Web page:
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Creating a personnel development plan

What managers should do to help mentor supervisors in their careers

To effectively create a supervisor personnel development plan, a manager must custom fit the plan to the intended learner.  In this column I will use an example to illustrate the critical factors. The development plan I wish to introduce is intended for a new supervisor.  “Sam” is a newly-promoted security supervisor — a veteran with the organization as a security officer and he is concerned about doing a good job.


May 25, 2009
By Dean Young

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It is vital for managers to assess the supervisor’s own self-identified needs. Sam identified the need to develop supervisory skills, including communication, both with internal and external stakeholders, and managing difficult employees. Skills that were identified for development involve crisis management, time management, strategic thinking, motivating employees, staff development, confidence building, and independent thinking. Commitment to effective leadership leads to committed staff which leads to increased service leads to stakeholder satisfaction, which leads to increased organizational support, and loops back to the beginning.  Developing Sam’s motivations to improve his role as supervisor will impact the organization, as well as his own professional opportunities. 

It is vital for managers to be active in the learning process. Being a central player in his development will benefit the manager to seek a dialogue with Sam and provide him an active role in his development.  Ultimately, it is best to allow Sam to develop independently.  Sam will benefit from being empowered to take the ball and run with it, with access to support from the manager when needed.  Officers are usually experienced members of the team, and they ultimately know what direction is necessary. 

It is vital that regular assessment take place.  The manager will need to meet with Sam regularly to guide his growth.  It will be necessary to seek input from Sam to determine what he thinks he needs and from staff to determine what they think their supervisor needs.  The manager must identify both internal and external resources, such as seminars and courses, and arrange for the funds. Additionally, the manager should plan on developing an ongoing plan to be worked into long-term budget planning.

It is vital that the supervisor delineate his relationship with the team. Understanding that a key factor in organizational learning is that of adaptation, it must be recognized that Sam must effectively adapt his role from being a member of the team to a leader of the team.  Such adaptation will require his ability to understand and meet higher expectations, greater responsibility, and to adapt to the active role of the culture of workplace, adapt his vision to daily operations continuously as each step of the process changes his work environment.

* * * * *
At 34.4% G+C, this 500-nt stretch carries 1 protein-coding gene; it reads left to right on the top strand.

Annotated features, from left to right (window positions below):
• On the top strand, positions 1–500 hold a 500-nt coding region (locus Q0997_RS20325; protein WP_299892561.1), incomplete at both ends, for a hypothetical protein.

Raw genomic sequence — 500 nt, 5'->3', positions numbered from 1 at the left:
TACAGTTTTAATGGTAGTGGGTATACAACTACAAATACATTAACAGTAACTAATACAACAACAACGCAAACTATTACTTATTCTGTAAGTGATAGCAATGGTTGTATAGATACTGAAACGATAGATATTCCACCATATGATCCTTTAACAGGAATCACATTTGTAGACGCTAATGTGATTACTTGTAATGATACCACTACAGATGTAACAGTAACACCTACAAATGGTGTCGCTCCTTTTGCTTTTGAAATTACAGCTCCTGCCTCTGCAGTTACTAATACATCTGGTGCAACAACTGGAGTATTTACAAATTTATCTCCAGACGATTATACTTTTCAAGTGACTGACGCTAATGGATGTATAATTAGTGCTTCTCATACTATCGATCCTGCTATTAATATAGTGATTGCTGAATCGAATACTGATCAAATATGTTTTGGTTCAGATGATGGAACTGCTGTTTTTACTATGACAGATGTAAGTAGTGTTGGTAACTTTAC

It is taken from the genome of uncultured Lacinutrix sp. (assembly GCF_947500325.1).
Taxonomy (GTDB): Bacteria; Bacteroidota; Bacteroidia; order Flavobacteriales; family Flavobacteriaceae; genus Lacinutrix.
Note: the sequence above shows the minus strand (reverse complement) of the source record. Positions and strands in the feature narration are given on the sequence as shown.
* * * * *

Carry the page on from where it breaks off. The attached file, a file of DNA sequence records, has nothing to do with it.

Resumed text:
Carrying out the plan for Sam should include discussion to explore changes in the organization, and discuss the implications of those changes, and to develop plans to address the concerns as they arise.


It is vital that supervisors possess a sense of discipline and the ability to dole it out.  The environment of the team will be a challenge for Sam.  In the event that part of the team is high-maintenance, borderline insubordinate or suffering from lack of performance, these are issues that can be challenges to a new supervisor.  The manager should be monitoring Sam’s application of the tools provided by the organization and learned in seminars/courses to ensure they are being utilized effectively, and provide feedback to Sam.  An additional tool useful to Sam when dealing with the environment is that of perspective.  It is vital that Sam continue to develop his perspective, which will allow him to explain issues to his staff when providing direction to them.  Sam must continue to grow his knowledge of how and why the organization operates as it does. The manager should ensure this continues by discussing departmental strategies and by giving him a candid understanding of the environment. 

It is vital that the supervisor be included. Sam’s inclusion at meetings with various stakeholders will allow him to participate in all aspects of his environment. To build Sam’s confidence in his leadership capabilities, he must have adequate information. He must also have the acceptance of those with whom he will be interacting. Sam has a role in assisting the organization as a whole to learn how to support the security function of the department. He must learn how to grasp the concept of strategic planning so as to effectively explain departmental process and direction.  Sam will develop an understanding of strategic planning through experience, and by the practice of selling departmental strategy to staff during staff meetings, and by creating operational plans to meet the strategy. This can be done by assessing Sam’s effectiveness of current programs and procedures in regard to their intended purposes.

Finally, it is vital that the manager be a mentor and take an active role in Sam’s leadership development. Most of a new supervisor’s issues relate to concerns over their abilities and communication skills.  Managers should be willing to develop a plan for Sam to review his performance in a supportive, but candid way.  It is important for any person to have a true indication of performance and whether or not decisions made were appropriate, and why. 

This plan should be documented and can be used to provide further direction for Sam’s development by giving him tangible goals and tangible reasons as to success and failure of decisions made.


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